In the crosshairs: community-policing initiatives created over the past two decades, such as having officers work in troubled schools, attend neighborhood-watch meetings and help small-business owners address nuisance crimes like graffiti.

Other cuts listed include investigation, the traffic unit, undercover work, and surveillance.

In the past, I’ve thought social media could be the kind of force-multiplying technology that could help with community outreach where officers on a beat could not. Except now, I’m not so sure. You see, Tulsa has a good social media presence – or did. Now, its efforts are catch as catch can.

Struggling to reach the online community

I talked to Tulsa PIO Jason Willingham about all these issues: why some of his agency’s social media efforts are thriving, and others not; how he and his partner, down from a 3-person staff to 2, are managing their time; and what their tradeoffs are.

“We used to blog a lot, but now it’s fallen by the wayside,” says Willingham. Likewise the podcast, which was once maintained by a civilian volunteer together with an officer. The officer was laid off, and the civilian moved away. “We didn’t have the expertise to podcast well, and the community that’s into podcasting is small,” Willingham explains.

Thus the agency has “evolved” to microblogging: primarily, via Nixle, which is fed to Twitter. (Willingham says the agency’s Facebook page was originally intended for recruiting, so while it is maintained, it’s not a focus.) In Nixle, he and his partner have found “one of the easiest and most effective tools” for community outreach.

That’s because of the diversity of media to which Nixle publishes, including email and SMS. Email especially makes for popular forwards, says Willingham.

That’s far less work for Willingham, who divides his time among his duties as PIO, Crime Stoppers coordinator, and bomb squad member; and his partner, who is a training sergeant. Even so, Willingham says, he can do 3-5 interviews with media per day, and often finds himself coming to work on furlough days and days off.

“It’s hard to manage,” he says. “I feel a lot of guilt over all the things I could be doing, that I’m not.” For instance, every other week he makes rounds at the TV stations in order to talk about the department’s most wanted. Couldn’t social media make this easier?

No. First, any self-produced videos would be lower resolution, not professional quality enough for news stations to use, or the department to feel comfortable with. Second, it’s not the video clips that take the time – it’s finding the right suspects to broadcast during those 45 seconds. However, says Willingham, “We get a lot of tips, and we do find people, so we think the time spent is worth it.”

Civilians, mentioned in the Wall Street Journal, might help, but Willingham thinks these hires are another few years off. As for more widespread officer use, he agrees that this might help – TPD’s open media relations policy allows any officer to talk to media at any time – but again, two issues are in play:

First, the officers are simply too busy. Although the chief wants to return from a “sector” patrol system to a more community-friendly “beat” system, officers may get to know residents and business owners better, but that doesn’t mean they’d have the time to talk with them online.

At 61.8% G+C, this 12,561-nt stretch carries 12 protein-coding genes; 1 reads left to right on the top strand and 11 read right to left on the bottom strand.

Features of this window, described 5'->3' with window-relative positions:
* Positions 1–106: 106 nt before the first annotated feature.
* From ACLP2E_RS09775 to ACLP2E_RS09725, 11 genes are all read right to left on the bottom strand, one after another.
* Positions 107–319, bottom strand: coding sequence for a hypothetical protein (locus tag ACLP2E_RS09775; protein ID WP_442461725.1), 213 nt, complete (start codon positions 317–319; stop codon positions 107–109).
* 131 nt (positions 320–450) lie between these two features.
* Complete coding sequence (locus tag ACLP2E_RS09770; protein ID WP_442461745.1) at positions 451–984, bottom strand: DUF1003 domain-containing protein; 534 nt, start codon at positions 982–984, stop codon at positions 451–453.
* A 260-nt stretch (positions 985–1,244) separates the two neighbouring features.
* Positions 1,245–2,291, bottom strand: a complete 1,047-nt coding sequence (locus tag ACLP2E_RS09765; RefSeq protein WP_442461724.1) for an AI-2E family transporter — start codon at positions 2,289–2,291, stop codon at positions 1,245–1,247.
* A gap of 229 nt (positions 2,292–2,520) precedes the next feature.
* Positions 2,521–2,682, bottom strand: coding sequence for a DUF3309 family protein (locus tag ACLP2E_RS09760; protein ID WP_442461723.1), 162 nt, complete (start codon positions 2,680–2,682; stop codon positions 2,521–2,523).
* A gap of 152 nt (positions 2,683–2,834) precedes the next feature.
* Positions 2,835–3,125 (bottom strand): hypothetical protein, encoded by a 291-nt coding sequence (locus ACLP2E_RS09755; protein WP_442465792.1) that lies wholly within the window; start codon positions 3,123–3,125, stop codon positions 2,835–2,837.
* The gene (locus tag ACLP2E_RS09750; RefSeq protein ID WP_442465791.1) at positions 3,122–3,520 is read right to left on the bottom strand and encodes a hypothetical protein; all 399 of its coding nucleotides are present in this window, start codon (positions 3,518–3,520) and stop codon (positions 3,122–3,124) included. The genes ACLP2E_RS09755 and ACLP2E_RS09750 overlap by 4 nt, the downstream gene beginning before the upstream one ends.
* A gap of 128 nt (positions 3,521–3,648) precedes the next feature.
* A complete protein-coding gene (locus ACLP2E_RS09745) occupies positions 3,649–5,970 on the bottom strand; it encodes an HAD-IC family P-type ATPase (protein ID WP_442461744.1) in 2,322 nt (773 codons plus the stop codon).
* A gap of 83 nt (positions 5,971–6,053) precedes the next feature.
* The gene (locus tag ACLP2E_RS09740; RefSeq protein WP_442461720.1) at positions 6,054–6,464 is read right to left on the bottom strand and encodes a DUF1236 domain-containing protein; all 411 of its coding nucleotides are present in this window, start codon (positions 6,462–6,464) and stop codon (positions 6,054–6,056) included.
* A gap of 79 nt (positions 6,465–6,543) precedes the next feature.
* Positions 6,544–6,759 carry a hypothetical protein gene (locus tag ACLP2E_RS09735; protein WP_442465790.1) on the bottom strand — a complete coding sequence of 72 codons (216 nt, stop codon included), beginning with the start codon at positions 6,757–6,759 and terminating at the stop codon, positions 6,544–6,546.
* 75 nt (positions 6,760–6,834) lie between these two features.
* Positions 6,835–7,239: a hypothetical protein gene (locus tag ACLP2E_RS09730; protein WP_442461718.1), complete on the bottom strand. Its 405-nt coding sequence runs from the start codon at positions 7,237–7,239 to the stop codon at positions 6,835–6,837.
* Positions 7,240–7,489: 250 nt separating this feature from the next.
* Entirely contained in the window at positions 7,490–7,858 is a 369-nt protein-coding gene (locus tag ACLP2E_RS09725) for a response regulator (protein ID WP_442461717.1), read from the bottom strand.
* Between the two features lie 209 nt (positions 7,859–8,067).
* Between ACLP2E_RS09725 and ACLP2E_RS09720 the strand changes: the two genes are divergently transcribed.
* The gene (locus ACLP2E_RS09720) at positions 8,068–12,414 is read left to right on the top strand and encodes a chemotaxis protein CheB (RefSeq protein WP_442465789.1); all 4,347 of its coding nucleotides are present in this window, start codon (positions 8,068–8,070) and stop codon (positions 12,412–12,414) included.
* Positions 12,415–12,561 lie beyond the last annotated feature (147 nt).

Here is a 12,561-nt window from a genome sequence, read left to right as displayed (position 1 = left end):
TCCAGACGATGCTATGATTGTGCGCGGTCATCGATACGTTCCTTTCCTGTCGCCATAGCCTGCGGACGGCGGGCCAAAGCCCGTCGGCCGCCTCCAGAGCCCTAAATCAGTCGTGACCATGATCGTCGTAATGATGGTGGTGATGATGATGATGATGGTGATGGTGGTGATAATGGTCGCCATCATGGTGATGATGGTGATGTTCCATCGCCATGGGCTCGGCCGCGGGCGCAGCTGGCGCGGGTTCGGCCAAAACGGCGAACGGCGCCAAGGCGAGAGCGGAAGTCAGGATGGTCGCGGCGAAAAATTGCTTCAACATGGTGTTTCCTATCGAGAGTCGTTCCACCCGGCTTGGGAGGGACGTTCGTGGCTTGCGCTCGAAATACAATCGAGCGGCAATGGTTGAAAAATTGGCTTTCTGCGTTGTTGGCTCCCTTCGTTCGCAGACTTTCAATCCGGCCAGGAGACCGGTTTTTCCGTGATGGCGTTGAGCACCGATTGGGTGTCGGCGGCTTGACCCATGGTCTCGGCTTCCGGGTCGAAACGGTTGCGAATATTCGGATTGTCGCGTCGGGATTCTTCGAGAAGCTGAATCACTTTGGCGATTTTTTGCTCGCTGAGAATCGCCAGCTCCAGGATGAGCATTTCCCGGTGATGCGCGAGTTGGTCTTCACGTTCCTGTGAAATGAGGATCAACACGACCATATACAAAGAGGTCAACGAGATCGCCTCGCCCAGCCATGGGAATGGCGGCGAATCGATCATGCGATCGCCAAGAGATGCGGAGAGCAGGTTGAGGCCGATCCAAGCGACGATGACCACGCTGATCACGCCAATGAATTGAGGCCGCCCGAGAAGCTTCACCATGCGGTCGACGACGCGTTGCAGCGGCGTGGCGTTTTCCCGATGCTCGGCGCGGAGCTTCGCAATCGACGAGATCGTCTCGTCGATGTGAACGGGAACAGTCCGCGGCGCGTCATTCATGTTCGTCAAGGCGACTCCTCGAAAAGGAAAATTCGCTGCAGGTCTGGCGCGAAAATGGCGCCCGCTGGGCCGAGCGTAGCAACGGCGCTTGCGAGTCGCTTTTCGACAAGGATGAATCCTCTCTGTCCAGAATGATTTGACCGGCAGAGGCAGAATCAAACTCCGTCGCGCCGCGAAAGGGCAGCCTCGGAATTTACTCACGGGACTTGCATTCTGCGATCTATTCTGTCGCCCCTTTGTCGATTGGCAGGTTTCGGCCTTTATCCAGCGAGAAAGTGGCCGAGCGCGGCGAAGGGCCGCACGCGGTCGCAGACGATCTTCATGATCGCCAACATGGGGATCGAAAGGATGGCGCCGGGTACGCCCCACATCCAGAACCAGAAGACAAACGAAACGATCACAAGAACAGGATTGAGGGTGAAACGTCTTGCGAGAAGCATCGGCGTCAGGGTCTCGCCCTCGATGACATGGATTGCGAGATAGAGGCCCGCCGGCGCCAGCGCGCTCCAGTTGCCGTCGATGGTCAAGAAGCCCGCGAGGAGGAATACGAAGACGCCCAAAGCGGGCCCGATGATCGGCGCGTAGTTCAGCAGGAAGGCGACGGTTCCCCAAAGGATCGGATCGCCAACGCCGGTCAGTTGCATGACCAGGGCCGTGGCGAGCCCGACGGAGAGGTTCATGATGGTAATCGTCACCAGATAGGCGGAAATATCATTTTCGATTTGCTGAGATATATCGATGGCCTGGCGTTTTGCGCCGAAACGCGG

Social strategy begins on the street

Willingham admits officer morale is low, which affects their ability to be more proactive and not simply call-hop. The reinstitution of the beat system may help, but coming to know the same “problem” residents may not.

Even so, TPD has a chance to lay the groundwork for a future, stronger social presence. Over time, they won’t just come to know people; they’ll come to know problems, resources, geography; of the people, they’ll learn who the community influencers are, both vocal and not.

Of such knowledge are problem-solving relationships built. This will not be easy – call-hopping does not lend itself to relationship-building, and some community members already don’t believe their officers are doing their best. But it’s not impossible, especially given the agency’s openness to social tools.

Social media does require a time commitment, and police do need to be online, at least in some capacity. Tulsa police have the benefit of having already tested many of the tools. They have what is working for their needs and current resources, so that when they are ready to pick it back up, they should be able to do so easily enough.

Meanwhile, they might introduce official social communication slowly, perhaps with an internal social program; or in the community, start with one small problem (say, the drag racing mentioned in the article), and build out from there.

Until then, though, Willingham says he continues to monitor local blogs and other mentions of Tulsa PD, as well as website statistics. “While its hard to put a percentage on time spent, I can say we use the numbers to determine where and what people want to know,” he says.

This has already had one result: a website redesign planned to launch in mid-summer. “We hope that this will simplify the content that we put out and make things a little more user friendly,” he adds. Will that include a blog? Possibly – but:

“Again [we] are concerned with not being able to provide a quality product 100% of the time. We have gone down the road of half hearted projects and that sends the wrong message before the reader or viewer even looks at the content. Hopefully, we can zero in on what works for our staff as well as what our consumers want so we can provide a quality product that is feasible for our department.”

Is your agency hurting for personnel? How is this affecting your social efforts or interest?

Image: SqueakyMarmot via Flickr